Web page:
In general, exfoliation is good for acne, however, your technique and the products you use really matter.
When you think of exfoliation you might think of scrubs or exfoliating brushes. But, these physical exfoliation techniques might exacerbate acne. When you’re acne-prone you might consider the switch to chemical exfoliation.
So, yes, exfoliation is good for acne, but, not all exfoliation methods are created equal. Keep scrolling through to learn more about how to effectively exfoliate your skin if you have acne.
Exfoliation is the process of removing dead skin cell build-up on the skin. Dead skin cells can linger on the skin and clog up skin pores and may create comedonal acne.
Exfoliation is also key to boosting skin cell turnover rate which is essential for keeping your skin looking its best. Increased skin cell turnover rate helps reduce signs of aging and helps treat acne-prone skin.
There are actually two types of exfoliation (one is better for acne than the other). These two types are physical and chemical exfoliation.
You’re probably most familiar with manual or physical exfoliation. Examples of manual exfoliation include using gritty scrubs, konjac sponges, rough loofahs, electric scrub brushes, and professional microdermabrasion procedures.
For acne-prone skin, these methods are not recommended as the friction involved in rubbing and scrubbing can cause existing acne breakouts to worsen. Manual exfoliation may irritate the skin, especially if you’re acne is of the inflammatory kind.
Chemical exfoliations do not require scrubbing as the chemical compounds of the product do the heavy lifting for you. These can leave your skin immediately brighter and smoother.
Chemical exfoliants loosen the bonds that hold old skin cells onto the surface of the skin. These acids or enzymes lift and dissolve dead skin cells and pore blockages by penetrating the skin.
Even if you’ve never heard of chemical exfoliation, you might be using this method without even knowing it. Many acne cleansing products use beta-hydroxy acid (BHA) salicylic acid. Salicylic acid is a chemical exfoliant that helps dissolve dead skin cells, excess sebum, and pore blockages. Here are some common chemical exfoliants:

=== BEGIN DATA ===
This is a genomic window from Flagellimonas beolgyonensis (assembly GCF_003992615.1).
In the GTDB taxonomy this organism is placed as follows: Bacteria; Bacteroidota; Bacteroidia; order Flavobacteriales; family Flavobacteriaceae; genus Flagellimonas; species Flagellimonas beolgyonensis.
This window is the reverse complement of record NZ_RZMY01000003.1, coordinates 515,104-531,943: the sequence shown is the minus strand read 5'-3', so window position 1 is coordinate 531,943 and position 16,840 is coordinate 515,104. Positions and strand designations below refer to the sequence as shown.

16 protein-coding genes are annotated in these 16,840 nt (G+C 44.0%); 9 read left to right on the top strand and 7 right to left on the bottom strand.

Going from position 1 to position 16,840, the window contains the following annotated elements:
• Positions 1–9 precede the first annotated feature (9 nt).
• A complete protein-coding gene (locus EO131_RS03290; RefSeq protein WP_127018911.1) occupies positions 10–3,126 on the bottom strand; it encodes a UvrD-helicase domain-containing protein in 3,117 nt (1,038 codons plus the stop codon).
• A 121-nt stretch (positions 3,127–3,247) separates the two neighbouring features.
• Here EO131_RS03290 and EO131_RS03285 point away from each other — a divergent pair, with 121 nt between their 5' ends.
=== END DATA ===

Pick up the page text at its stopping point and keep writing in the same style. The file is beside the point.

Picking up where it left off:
In those with acne, the natural skin shedding process called desquamation can be disrupted or inefficient. Causing skin cell turnover to be “sluggish.”
Acne-prone skin also produces more dead skin cells than non-acne-prone skin, and since these cells do not shed properly it can increase acne occurrences. This is why it’s so important to exfoliate and increase skin cell turnover when you’re experiencing acne.
Chemical exfoliants like OTC salicylic acid and prescription-strength retinoids are effective acne treatments because they chemically exfoliate the skin, increase skin cell turnover, clear pore blockages, and are anti-inflammatory.
Here are a few do’s and don’ts when it comes to exfoliating acne-prone skin.
Chemical exfoliation can achieve the same end result as manual exfoliation but with less skin friction and deeper skin penetration.
Unlike physical exfoliation, chemical exfoliating products can penetrate deep into the skin allowing for a more profound effect on clogged pores under the surface. Arguably, the biggest benefit of using chemical exfoliants for acne is the increased skin cell turnover.
Those with acne might have slower skin cell turnover, so increasing the rate at which your body creates new skin cells is excellent news for anti-acne efforts. For example, the chemical exfoliant tretinoin increases skin cell turnover, unclogs pores, and keeps them from getting clogged in the first place.
When you have acne, it’s best to err on the side of frictionless exfoliation. Face scrubs contain gritty micro material such as walnut shells, apricot kernels, and ground pumice.
These create friction on the skin that can slough off dead skin cells very effectively but might cause further inflammation. Abrasive scrubs can be very irritating to acne-prone or inflamed skin.
If you do use a micro material scrub you might irritate already inflamed skin, causing acne to get “angrier”. As a rule, skin scrubs are not all bad when used in moderation with blemish-free skin. However, with acne, it’s best to skip this abrasive option.
There is such a thing as “too much of a good thing.” When you over-exfoliate you can disrupt the protective skin barrier which might make matters worse for acne. So, be aware of how your skin is reacting to your exfoliation schedule.
How often you need to exfoliate is entirely determined by your personal skin type. For some, once a week is enough while others might need exfoliation 3 times a week. For acne-prone skin, it’s recommended to exfoliate 2 to 3 times a week if your skin can handle it.
Pull back on exfoliation if your skin becomes irritated.
The chemical exfoliant tretinoin is renowned for its ability to unglue old dead skin cells, unclog pores, smooth over fine lines, decrease hyperpigmentation, and increase skin cell turnover rate.
This topical chemical exfoliator retinoid has been proven to reduce acne, and reduce acne recurrence. It’s so effective that researchers have said this prescription retinoid should be considered as the foundation of all acne therapy.
If you’re stepping up your skincare game and are looking for proven effective acne treatments and skin exfoliants, consider prescription-strength tretinoin. Tretinoin is an all-in-one.
Here at Strut, we have formulated our acne treatments to include tretinoin along with other prescription-strength active ingredients.
Learn more: Does Tretinoin Work for Acne?
If you’re ready for clear skin, complete a questionnaire-based online doctor's consultation to see if our acne treatments are right for you. If our doctors find you’re a good candidate, we’ll ship your prescription right to your doorstep.